The parents come home tired, they come home smiling, they come home angry, they come home drunk.
The moms ask, how did it go? The moms ask, did they give you any trouble? The moms say, thanks for giving up your Saturday night. The moms ask, how is soccer? How is track? How was the play? The moms ask about early decision. The moms get dirt on teachers, on other girls, on other parents’ kids, on other moms. The moms say, really? The moms say, that’s too bad. The moms say, I had no idea.
The dads go the bathroom. The dads piss loudly. The dads have already taken off their coats and need to pull them back on. The dads stand at the door, waiting for the moms to stop talking. The dads shuffle through bills, fives and tens. The dads do the math. The dads fold the money. The dads say, here you go. The dads say, do we need to include hazard pay? The dads say, you’ve earned it.
The moms look like moms. Or the moms look like they don’t want to admit that they’re moms. Or the moms look the way the girls want to look, when the girls are moms. The moms hope the girls are looking at them and thinking: option three.
The girls pack up their homework: calculus, French, chemistry, English. The girls have a big exam coming up. The girls have a paper due on Monday. The girls are reading Hamlet. The girls are reading Persepolis. The girls are reading Antigone, The Scarlet Letter, Jane Eyre, Pride and Prejudice, The Awakening, The Bluest Eye. The girls say, thank you. The girls say, no problem. The girls say, any time.
The dads drive. Always, the dads drive. The dads turn the radio up. The dads change the station. The dads change the station again. The dads say, this one’s an oldie. The dads say, do you like Vampire Weekend? The dads say, I think I danced to this song at my prom. The dads say, you ever listen to the Velvet Underground? Or the dads turn off the radio. The dads don’t want to be judged.
The dads don’t know that the damage has already been done. The girls have seen the tapes, the DVDs, the websites. The girls have ransacked the history folder, the search terms.
The dads say, I played football in high school. The dads say, marching band was a big deal at my school. The dads say, all the kids in drama club were gay. The dads ask, didn’t you go to France last summer? The dads say, God that would be nice. The dads say, I had a friend who spent a semester in France. The dads say, I hear every beach is a topless beach.
The girls answer politely. The girls are good at talking to dads, talking to moms, talking to adults. The girls will be visiting colleges soon, where they will be interviewed by other moms, other dads. The girls know it’s important to practice.
Or the girls answer in single syllables: yeah, I guess so, I don’t know. The girls like the kids. The girls read stories, play make-believe. The girls let the kids play with their hair. But the parents? The girls think the parents are almost as bad as the teachers. Almost.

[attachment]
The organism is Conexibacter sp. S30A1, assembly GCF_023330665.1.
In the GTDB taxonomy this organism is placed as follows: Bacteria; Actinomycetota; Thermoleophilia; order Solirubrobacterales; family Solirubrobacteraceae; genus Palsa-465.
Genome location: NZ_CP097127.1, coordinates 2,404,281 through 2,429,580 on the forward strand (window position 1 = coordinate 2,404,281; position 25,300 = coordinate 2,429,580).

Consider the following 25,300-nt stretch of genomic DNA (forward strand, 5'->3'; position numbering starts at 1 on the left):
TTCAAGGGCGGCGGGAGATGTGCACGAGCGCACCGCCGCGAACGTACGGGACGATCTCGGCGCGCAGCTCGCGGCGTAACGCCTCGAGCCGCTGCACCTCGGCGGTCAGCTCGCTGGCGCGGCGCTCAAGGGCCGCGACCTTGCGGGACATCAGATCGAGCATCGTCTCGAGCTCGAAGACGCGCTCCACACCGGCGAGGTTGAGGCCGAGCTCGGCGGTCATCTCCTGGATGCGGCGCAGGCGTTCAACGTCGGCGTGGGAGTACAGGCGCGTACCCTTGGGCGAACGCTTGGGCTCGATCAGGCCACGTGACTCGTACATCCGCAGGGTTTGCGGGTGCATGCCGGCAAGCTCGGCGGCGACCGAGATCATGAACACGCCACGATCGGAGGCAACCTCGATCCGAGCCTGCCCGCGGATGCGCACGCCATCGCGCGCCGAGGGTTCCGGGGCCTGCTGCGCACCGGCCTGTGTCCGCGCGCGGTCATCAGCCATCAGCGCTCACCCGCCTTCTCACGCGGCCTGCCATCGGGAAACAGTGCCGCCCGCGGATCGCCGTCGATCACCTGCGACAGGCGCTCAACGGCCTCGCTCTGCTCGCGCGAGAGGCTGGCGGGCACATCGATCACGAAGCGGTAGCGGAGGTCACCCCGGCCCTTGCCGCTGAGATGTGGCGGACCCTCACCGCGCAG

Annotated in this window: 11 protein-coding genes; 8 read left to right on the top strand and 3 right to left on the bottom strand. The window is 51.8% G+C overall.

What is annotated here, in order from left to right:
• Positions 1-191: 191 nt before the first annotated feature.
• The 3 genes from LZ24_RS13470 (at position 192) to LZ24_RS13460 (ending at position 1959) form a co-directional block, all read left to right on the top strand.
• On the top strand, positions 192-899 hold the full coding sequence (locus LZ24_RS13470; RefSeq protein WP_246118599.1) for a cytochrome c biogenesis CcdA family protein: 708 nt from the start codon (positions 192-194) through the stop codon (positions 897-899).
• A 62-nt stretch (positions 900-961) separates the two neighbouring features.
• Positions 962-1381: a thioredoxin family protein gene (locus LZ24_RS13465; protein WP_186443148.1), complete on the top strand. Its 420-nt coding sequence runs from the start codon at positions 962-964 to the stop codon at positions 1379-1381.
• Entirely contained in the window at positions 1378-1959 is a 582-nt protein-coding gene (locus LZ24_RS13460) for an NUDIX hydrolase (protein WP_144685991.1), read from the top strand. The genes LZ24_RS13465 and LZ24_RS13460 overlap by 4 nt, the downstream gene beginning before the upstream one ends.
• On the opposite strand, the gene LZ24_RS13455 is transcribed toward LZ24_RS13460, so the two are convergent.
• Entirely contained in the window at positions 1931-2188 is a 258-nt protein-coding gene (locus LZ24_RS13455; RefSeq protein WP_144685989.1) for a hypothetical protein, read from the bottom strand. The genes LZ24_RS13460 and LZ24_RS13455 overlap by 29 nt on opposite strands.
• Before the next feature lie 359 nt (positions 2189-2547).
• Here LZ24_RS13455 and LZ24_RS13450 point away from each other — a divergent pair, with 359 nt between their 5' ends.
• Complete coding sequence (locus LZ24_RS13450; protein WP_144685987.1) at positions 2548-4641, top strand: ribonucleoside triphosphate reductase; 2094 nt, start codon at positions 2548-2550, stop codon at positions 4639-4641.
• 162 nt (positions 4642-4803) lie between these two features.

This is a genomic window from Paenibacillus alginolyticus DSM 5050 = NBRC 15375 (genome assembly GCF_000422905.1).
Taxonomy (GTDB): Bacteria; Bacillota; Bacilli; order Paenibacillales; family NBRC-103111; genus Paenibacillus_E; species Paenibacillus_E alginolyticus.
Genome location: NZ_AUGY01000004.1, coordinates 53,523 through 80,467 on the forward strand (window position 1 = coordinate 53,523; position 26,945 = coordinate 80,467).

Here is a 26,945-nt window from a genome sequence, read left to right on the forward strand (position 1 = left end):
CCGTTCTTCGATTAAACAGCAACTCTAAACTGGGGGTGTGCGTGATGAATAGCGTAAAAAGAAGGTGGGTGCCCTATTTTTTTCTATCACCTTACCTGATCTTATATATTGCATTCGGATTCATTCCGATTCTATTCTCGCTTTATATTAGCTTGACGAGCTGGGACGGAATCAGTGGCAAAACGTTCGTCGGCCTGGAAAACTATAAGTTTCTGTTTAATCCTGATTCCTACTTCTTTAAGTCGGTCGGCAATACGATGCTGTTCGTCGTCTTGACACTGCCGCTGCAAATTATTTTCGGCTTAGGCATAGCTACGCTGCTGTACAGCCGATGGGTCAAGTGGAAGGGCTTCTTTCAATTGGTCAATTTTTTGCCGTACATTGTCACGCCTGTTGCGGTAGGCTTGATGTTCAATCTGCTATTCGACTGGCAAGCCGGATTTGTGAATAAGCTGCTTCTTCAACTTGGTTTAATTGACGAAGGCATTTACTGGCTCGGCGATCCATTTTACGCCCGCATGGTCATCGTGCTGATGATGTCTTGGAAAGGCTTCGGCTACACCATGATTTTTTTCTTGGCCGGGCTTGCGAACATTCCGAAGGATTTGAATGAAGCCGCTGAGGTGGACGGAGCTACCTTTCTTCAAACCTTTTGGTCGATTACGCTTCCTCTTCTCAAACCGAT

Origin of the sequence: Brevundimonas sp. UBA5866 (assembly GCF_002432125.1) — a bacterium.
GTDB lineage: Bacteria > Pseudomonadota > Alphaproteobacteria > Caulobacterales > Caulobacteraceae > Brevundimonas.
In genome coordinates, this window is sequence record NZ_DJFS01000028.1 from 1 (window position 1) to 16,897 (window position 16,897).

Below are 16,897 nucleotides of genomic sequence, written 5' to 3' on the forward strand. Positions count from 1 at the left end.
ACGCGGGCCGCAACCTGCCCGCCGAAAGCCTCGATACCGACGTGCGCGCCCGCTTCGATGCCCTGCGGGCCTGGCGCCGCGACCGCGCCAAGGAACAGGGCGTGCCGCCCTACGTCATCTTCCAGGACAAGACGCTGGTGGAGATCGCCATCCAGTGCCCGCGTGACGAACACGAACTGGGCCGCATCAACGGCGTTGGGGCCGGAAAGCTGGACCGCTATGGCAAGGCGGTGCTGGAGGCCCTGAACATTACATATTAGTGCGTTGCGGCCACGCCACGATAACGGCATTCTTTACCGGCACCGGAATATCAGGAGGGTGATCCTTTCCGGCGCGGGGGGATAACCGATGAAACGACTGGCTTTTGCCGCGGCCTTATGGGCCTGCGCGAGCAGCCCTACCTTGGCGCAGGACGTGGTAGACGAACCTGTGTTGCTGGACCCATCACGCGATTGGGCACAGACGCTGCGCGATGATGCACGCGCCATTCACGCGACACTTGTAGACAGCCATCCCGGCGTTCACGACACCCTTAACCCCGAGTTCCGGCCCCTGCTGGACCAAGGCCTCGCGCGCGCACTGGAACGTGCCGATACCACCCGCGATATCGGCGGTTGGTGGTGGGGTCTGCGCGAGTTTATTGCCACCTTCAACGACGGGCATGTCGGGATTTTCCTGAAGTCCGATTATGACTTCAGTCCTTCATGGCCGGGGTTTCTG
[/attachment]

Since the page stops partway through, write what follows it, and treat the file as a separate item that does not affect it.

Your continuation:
The dads say, college applications, huh? The dads say, they really are the best years of your life. Or the dads say, where you go to college doesn’t matter. The dads say, it’s where you go to grad school that matters.
Or the dads sit in silence. The dads stare at the road.
The girls text. They text their mothers, on the way home. They text their friends, b there in 10. They text their friends, Marnie is such a beeyotch. They text their friends, the drive...ugh. They text a boy, so close to being busteddddddd!!!!! They text a boy, i told u they come home earrrrrrrrrrly. They text a boy, there wont b a next time.
The moms clean the kitchen, the moms check their email, the moms straighten up the couch. The moms find the girls’ earrings under the cushions. The moms are going to have to talk to the girls, and to the girls’ parents. Or the moms will say nothing, and the moms think about when they were girls, dating boys who were not the dads. The moms think about good boyfriends, bad boyfriends. The moms wonder if the girls snoop. When the moms were girls, the moms always snooped. The moms wash their faces. The moms put on t-shirts, the moms put on pajamas, the moms put on flannel nightgowns. The moms fall asleep before the dads have returned. Or the moms stay up. The moms think about waiting in bed naked, to surprise the dads. The moms hear the car in the driveway. The moms think again about when they were girls, and ugh, the drive.
The dads sit in the car, waiting for the end of “Tenth Avenue Freeze-Out,” or “Jack and Diane,” or “Smells Like Teen Spirit.” The dads haven’t heard this song in years. The dads look at the stars, and every pin-prick of light could be a sun surrounded by strange worlds full of dads, moms, girls, kids. But the dads are tired. The dads are whipped. The dads should not have been driving. The dads go inside.